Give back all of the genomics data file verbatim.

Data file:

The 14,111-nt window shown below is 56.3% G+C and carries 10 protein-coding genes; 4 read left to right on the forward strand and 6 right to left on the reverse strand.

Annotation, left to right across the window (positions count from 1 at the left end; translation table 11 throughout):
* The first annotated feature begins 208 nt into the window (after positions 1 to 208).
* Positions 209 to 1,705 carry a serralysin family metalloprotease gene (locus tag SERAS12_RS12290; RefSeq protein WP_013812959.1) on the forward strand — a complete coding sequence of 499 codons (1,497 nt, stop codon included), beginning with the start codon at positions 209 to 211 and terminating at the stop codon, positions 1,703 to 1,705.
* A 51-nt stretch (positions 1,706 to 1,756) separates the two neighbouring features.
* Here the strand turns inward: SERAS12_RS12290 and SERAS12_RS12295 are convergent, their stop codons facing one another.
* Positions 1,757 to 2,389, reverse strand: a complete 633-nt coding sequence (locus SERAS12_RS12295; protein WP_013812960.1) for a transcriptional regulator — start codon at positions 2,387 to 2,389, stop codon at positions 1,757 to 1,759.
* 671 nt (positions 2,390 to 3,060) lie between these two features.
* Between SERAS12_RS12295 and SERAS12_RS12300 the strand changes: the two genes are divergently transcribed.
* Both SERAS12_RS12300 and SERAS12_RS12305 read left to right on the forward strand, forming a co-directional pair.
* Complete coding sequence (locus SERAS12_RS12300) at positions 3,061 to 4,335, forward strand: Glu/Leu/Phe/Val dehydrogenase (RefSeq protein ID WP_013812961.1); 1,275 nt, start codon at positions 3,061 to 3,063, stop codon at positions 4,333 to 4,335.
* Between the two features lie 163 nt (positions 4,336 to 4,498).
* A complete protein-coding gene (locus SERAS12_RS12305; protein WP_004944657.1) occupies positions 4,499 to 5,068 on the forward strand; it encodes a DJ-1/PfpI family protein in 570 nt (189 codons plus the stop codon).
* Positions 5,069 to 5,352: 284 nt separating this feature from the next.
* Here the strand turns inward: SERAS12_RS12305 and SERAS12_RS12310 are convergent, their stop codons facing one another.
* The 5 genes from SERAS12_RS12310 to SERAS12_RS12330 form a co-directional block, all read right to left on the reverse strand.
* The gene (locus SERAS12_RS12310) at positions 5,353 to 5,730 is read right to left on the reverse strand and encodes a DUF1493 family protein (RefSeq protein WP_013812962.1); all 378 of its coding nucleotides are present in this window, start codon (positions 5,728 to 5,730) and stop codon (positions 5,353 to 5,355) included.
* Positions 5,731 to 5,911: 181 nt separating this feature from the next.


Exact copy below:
The 14,111-nt window shown below is 56.3% G+C and carries 10 protein-coding genes; 4 read left to right on the forward strand and 6 right to left on the reverse strand.

Annotation, left to right across the window (positions count from 1 at the left end; translation table 11 throughout):
* The first annotated feature begins 208 nt into the window (after positions 1 to 208).
* Positions 209 to 1,705 carry a serralysin family metalloprotease gene (locus tag SERAS12_RS12290; RefSeq protein WP_013812959.1) on the forward strand — a complete coding sequence of 499 codons (1,497 nt, stop codon included), beginning with the start codon at positions 209 to 211 and terminating at the stop codon, positions 1,703 to 1,705.
* A 51-nt stretch (positions 1,706 to 1,756) separates the two neighbouring features.
* Here the strand turns inward: SERAS12_RS12290 and SERAS12_RS12295 are convergent, their stop codons facing one another.
* Positions 1,757 to 2,389, reverse strand: a complete 633-nt coding sequence (locus SERAS12_RS12295; protein WP_013812960.1) for a transcriptional regulator — start codon at positions 2,387 to 2,389, stop codon at positions 1,757 to 1,759.
* 671 nt (positions 2,390 to 3,060) lie between these two features.
* Between SERAS12_RS12295 and SERAS12_RS12300 the strand changes: the two genes are divergently transcribed.
* Both SERAS12_RS12300 and SERAS12_RS12305 read left to right on the forward strand, forming a co-directional pair.
* Complete coding sequence (locus SERAS12_RS12300) at positions 3,061 to 4,335, forward strand: Glu/Leu/Phe/Val dehydrogenase (RefSeq protein ID WP_013812961.1); 1,275 nt, start codon at positions 3,061 to 3,063, stop codon at positions 4,333 to 4,335.
* Between the two features lie 163 nt (positions 4,336 to 4,498).
* A complete protein-coding gene (locus SERAS12_RS12305; protein WP_004944657.1) occupies positions 4,499 to 5,068 on the forward strand; it encodes a DJ-1/PfpI family protein in 570 nt (189 codons plus the stop codon).
* Positions 5,069 to 5,352: 284 nt separating this feature from the next.
* Here the strand turns inward: SERAS12_RS12305 and SERAS12_RS12310 are convergent, their stop codons facing one another.
* The 5 genes from SERAS12_RS12310 to SERAS12_RS12330 form a co-directional block, all read right to left on the reverse strand.
* The gene (locus SERAS12_RS12310) at positions 5,353 to 5,730 is read right to left on the reverse strand and encodes a DUF1493 family protein (RefSeq protein WP_013812962.1); all 378 of its coding nucleotides are present in this window, start codon (positions 5,728 to 5,730) and stop codon (positions 5,353 to 5,355) included.
* Positions 5,731 to 5,911: 181 nt separating this feature from the next.